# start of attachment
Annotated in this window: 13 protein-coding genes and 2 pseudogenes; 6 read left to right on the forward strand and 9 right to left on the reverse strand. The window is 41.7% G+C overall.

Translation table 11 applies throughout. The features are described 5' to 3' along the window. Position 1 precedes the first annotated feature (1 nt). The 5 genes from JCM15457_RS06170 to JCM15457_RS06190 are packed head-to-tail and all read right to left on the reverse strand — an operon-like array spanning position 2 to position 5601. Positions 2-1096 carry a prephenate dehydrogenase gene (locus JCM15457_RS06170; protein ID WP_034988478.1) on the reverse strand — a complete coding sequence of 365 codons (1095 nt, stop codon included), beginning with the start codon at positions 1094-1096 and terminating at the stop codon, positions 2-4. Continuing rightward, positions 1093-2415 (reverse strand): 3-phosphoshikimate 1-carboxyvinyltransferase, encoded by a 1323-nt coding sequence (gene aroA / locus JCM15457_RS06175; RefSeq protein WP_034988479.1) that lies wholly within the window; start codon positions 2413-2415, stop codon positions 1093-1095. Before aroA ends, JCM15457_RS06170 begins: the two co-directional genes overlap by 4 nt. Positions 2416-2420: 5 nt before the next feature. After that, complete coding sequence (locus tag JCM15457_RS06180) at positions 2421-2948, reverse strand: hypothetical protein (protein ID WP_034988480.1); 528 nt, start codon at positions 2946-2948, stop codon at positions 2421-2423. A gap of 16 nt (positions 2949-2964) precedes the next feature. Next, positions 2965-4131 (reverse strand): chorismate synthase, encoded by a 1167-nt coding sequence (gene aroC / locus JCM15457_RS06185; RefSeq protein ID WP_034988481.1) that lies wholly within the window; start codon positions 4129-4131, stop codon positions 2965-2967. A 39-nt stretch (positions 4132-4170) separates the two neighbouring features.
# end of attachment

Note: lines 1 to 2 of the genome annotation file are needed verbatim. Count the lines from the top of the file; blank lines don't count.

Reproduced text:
Annotated in this window: 13 protein-coding genes and 2 pseudogenes; 6 read left to right on the forward strand and 9 right to left on the reverse strand. The window is 41.7% G+C overall.

Translation table 11 applies throughout. The features are described 5' to 3' along the window. Position 1 precedes the first annotated feature (1 nt). The 5 genes from JCM15457_RS06170 to JCM15457_RS06190 are packed head-to-tail and all read right to left on the reverse strand — an operon-like array spanning position 2 to position 5601. Positions 2-1096 carry a prephenate dehydrogenase gene (locus JCM15457_RS06170; protein ID WP_034988478.1) on the reverse strand — a complete coding sequence of 365 codons (1095 nt, stop codon included), beginning with the start codon at positions 1094-1096 and terminating at the stop codon, positions 2-4. Continuing rightward, positions 1093-2415 (reverse strand): 3-phosphoshikimate 1-carboxyvinyltransferase, encoded by a 1323-nt coding sequence (gene aroA / locus JCM15457_RS06175; RefSeq protein WP_034988479.1) that lies wholly within the window; start codon positions 2413-2415, stop codon positions 1093-1095. Before aroA ends, JCM15457_RS06170 begins: the two co-directional genes overlap by 4 nt. Positions 2416-2420: 5 nt before the next feature. After that, complete coding sequence (locus tag JCM15457_RS06180) at positions 2421-2948, reverse strand: hypothetical protein (protein ID WP_034988480.1); 528 nt, start codon at positions 2946-2948, stop codon at positions 2421-2423. A gap of 16 nt (positions 2949-2964) precedes the next feature. Next, positions 2965-4131 (reverse strand): chorismate synthase, encoded by a 1167-nt coding sequence (gene aroC / locus JCM15457_RS06185; RefSeq protein ID WP_034988481.1) that lies wholly within the window; start codon positions 4129-4131, stop codon positions 2965-2967. A 39-nt stretch (positions 4132-4170) separates the two neighbouring features.